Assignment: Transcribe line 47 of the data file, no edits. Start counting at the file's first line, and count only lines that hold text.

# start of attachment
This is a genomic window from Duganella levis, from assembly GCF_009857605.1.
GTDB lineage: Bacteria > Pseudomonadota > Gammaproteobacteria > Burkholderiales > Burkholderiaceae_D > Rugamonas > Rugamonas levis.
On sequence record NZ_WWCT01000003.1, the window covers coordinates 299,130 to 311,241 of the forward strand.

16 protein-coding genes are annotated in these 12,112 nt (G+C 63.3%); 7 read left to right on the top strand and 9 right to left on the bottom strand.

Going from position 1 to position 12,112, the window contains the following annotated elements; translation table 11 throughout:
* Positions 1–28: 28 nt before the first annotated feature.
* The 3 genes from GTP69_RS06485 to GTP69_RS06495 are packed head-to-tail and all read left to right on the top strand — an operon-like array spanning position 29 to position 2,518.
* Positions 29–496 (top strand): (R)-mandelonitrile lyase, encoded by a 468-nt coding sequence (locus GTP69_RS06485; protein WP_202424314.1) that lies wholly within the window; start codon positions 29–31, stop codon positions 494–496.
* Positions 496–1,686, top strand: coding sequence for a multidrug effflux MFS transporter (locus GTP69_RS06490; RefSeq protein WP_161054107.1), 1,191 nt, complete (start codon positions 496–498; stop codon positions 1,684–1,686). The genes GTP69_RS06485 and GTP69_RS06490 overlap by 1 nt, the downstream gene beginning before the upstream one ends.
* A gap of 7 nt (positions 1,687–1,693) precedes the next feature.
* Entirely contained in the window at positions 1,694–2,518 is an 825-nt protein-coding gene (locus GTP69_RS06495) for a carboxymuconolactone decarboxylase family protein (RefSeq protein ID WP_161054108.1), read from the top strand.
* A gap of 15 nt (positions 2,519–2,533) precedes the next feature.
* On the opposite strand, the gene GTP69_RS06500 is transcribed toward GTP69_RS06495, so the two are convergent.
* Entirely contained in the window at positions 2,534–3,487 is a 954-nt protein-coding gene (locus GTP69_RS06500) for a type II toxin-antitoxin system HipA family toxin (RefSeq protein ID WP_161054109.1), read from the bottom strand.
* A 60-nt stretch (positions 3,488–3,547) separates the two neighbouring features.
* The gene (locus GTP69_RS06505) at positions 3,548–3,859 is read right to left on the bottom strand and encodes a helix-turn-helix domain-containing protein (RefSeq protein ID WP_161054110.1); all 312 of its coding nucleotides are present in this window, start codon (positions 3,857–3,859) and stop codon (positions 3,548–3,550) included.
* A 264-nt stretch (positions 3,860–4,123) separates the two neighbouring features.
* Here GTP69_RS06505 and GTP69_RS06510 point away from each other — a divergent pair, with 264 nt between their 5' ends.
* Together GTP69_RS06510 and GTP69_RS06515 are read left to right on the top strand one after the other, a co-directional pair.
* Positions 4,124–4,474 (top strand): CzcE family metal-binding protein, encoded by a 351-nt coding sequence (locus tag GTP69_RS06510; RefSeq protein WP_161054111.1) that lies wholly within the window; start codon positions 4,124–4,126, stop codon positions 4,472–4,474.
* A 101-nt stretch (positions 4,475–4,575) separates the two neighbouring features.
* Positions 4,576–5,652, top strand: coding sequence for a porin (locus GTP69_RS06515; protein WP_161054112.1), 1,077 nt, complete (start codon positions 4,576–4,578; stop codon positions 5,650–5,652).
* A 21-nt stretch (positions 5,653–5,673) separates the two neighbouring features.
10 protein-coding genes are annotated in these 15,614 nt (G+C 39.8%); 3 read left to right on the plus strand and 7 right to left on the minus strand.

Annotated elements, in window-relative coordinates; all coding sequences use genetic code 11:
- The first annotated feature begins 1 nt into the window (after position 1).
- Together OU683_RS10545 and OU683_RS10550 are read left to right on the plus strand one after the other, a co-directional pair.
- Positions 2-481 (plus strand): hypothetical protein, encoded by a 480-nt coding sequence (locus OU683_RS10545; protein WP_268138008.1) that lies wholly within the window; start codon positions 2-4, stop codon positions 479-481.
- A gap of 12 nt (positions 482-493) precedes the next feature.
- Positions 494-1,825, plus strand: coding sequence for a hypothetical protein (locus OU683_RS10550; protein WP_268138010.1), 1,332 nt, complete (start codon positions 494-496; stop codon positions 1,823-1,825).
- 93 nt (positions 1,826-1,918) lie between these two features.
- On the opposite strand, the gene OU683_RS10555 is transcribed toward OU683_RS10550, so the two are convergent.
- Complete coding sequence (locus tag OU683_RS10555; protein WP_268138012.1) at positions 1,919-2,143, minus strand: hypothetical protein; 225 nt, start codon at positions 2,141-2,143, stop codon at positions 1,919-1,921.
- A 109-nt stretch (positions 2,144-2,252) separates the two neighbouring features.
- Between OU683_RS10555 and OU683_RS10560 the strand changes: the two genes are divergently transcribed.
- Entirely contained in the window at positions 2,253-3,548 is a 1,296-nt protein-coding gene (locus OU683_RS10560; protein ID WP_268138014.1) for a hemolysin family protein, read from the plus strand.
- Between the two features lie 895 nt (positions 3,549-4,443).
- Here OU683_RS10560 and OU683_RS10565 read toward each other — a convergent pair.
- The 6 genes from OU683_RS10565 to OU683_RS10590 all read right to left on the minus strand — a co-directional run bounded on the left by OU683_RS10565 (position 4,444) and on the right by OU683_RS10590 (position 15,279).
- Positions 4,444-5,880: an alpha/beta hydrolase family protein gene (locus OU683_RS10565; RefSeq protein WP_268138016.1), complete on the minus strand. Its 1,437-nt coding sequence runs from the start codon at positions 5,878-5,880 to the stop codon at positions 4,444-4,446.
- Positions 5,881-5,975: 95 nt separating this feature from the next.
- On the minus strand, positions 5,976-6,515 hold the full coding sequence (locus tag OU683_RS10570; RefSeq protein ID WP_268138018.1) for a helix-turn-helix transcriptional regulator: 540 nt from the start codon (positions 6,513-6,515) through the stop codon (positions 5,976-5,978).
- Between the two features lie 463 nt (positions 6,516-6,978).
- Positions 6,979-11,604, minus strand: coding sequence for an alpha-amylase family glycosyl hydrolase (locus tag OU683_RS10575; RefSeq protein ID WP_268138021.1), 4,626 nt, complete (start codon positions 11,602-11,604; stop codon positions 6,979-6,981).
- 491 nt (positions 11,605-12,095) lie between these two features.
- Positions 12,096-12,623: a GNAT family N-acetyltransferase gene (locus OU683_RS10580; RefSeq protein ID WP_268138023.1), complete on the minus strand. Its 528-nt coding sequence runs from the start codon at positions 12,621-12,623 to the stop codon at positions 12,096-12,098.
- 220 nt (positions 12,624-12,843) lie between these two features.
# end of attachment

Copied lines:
- 220 nt (positions 12,624-12,843) lie between these two features.